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Status of proofs
#4
[edit 25.8, minor textual corrections]

Hmm, my thoughts may be amateurish, but I've time for a bit of discussion of it currently.

That, what I called "my matrix method" is nothing else than a concise notation for the manipulations of exponential-
series, which constitute the iterates of x, s^x, s^s^x .

The integer-iterates.

It comes out,that the coefficients for the series, which has to be summed to get the value for

have a complicated structure, but which is anyway iterative with a simple scheme.


It is a multisum, difficult to write, so I indicate it for the first three iterates m=1,m=2,m=3

m=1:


m=2:



m=3:


In m>2 the binomial-term expands to a multinomial-term.

When denoting

then the notation for the general case m>1 can be shortened:

m=arbitrary, integer>0:


(hope I didn't make an index-error).
This formula can also be found in wrong reference removed (update)


Convergence:
Because we know, that powertowers of finite height are computable by
exponential-series we know also, that for the finite case this sum-
expression converges.
This is due the weight, that the factorials in the denominators accumulate.

Bound for base-parameter s:
However, in the case of infinite height we already know,
that log(s) is limited to -e < log(s) < 1/e

Differentability:
In the general formula above we find the parameter for s as n'th power
of its logarithm (divided by the n'th factorial). This simply provides
infinite differentiablity with respect to s
Differentiation with respect to the height-parameter m could be described
when the eigensystem-decomposition is used (see below)
(but may be I misunderstood the ongoing discussion about this topic
completely - I kept myself off this discussion due to lack
of experience of matrix-differentiation :-( )



In all, I think, that this description is undoubtedly the unique definition
for the tetration of integer heights in terms of powerseries in s and x.


------------------------------------------------

For the continuous case my idea was, that it may be determined
either by eigenvalue-decomposition of the involved matrices, or,
where this is impossible due to inadmissible parameters s,
by the matrix-logarithm.

The eigenvalue-decomposition has the diasadvantage, that its
properties are not yet analytically known, while matrix-logarithm
is sometimes an option, if the eigenvalue-decomposition
fails since it seems, that the resulting coefficients could be
easier be determined.
An example is the U-iteration U_s^(m)(x) = s^U_s^(m-1)(x) - 1,
where s=e, which we discuss here as "exp(s)-1" - version. For this
case Daniel already provided an array of coefficients for a series
which allows to determine the U-tetration U_s^(m)(x) for fractional,
real and even complex parameters m.
These coefficients seem to be analytically derived/derivable, only
the generating scheme was not documentd. However I provided a method
how to produce these coefficients for finitely, but arbitrary many
terms of the series for U_s^(m)(x)) by symbolic exponentiation of
the parametrized matrix-logarithm, so at least that is a *basis* for
the analysis of convergence and summability of the occuring series.

Except for such borderline-cases I would prefer the definition of
the continuous tetration based on the eigenanalysis of the involved
matrix Bs. From the convergent cases -e <log(s) <1/e we have good
numerical evidence, that the eigenvalues are the powerseries of log(h(s)),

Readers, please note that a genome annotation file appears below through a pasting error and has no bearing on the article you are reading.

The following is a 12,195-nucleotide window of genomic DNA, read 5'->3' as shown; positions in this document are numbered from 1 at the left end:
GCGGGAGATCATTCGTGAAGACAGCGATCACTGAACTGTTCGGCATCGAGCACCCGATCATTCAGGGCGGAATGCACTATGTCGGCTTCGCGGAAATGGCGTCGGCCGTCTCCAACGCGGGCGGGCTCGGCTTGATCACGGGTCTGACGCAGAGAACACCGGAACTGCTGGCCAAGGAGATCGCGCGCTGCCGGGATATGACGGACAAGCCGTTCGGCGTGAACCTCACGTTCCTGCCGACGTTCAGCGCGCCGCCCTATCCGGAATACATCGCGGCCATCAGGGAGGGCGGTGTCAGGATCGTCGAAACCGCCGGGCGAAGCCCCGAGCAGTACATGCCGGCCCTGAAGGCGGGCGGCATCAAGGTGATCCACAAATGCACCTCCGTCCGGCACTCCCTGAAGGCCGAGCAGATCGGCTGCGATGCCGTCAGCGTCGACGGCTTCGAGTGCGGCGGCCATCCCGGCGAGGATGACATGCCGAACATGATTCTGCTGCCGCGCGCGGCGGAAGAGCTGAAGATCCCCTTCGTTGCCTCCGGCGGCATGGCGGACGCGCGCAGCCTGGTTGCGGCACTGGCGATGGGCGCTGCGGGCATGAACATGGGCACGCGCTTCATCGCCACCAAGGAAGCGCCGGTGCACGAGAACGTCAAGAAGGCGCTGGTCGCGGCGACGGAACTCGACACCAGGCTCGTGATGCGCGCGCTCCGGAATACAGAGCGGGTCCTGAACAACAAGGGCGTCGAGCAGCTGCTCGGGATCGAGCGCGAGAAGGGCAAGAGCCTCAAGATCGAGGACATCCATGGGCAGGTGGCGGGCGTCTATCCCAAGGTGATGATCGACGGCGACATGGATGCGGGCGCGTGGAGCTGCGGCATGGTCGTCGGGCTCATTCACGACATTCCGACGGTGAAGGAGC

where h(s) is Ioannis Galidakis' h-function.
If that hypothesis can be verified, then differentiation with respect
to the height-parameter m means then only analysis with respect to
the fact, that m occurs as power in the exponent of the set of eigenvalues,
and that this is then also infinitely often differentiable.


The structure of the eigenvector-matrices are also not yet analytically known,
although the numerical approximations are already usable, so that the
approximations for real or complex parameters m (for s in the admissible
range) can simply be done based on the real or complex powers of the
set of eigenvalues.
Well, I found already the structure of two eigenvectors - they are
solutions of

[ edited 2.time ]
V(x)~ * Bs = V(x)~ * 1 // where V(x) is of the type [1,x,x^2,x^3,...]

A(x)~ * Bs = A(x)~ * eigenvalue_2 // where A(x) is of the type [0,1*x,2*x^2,3*x^3,...]
A(x) may be written as A(x) = x * V(x)' = x * dV(x)/dx so
V(x)'~ * Bs = V(x)'~ (w.r. to x)

X ~ * Bs = X ~ * eigenvalue_k // structure of X unknown yet

and as such the eigenvector to eigenvalue_1=1 seems simply to reflect
the concept of "fixpoints". (fixpoint for the eigenvalue_k=1).
For s= sqrt(2) we have interestingly 2 possible eigenvectors for the same eigenvalue 1
(which actually occurs only once)

V(2)~ * Bs = V(2)~ * 1
V(4)~ * Bs = V(4)~ * 1

so this is another point for further discussion...
The eigenvector for the second eigenvalue has a simple structure,
but for higher indexes I've not been successful yet.


So far my opinions/thoughts

Gottfried
Gottfried Helms, Kassel
Reply


Messages In This Thread
Status of proofs - by Daniel - 08/24/2007, 06:56 PM
RE: Status of proofs - by bo198214 - 08/24/2007, 07:16 PM
RE: Status of proofs - by bo198214 - 08/24/2007, 07:23 PM
RE: Status of proofs - by Daniel - 08/24/2007, 11:09 PM
RE: Status of proofs - by bo198214 - 08/25/2007, 12:07 AM
RE: Status of proofs - by bo198214 - 08/27/2007, 08:54 AM
RE: Status of proofs - by Gottfried - 08/24/2007, 10:06 PM
RE: Status of proofs - by Daniel - 08/24/2007, 11:02 PM
RE: Status of proofs - by Gottfried - 08/29/2007, 06:07 AM
RE: Status of proofs - by andydude - 08/29/2007, 05:04 AM
RE: Status of proofs - by tommy1729 - 07/20/2010, 10:02 PM
RE: Status of proofs - by bo198214 - 07/21/2010, 03:08 AM
RE: Status of proofs - by tommy1729 - 07/21/2010, 10:39 PM



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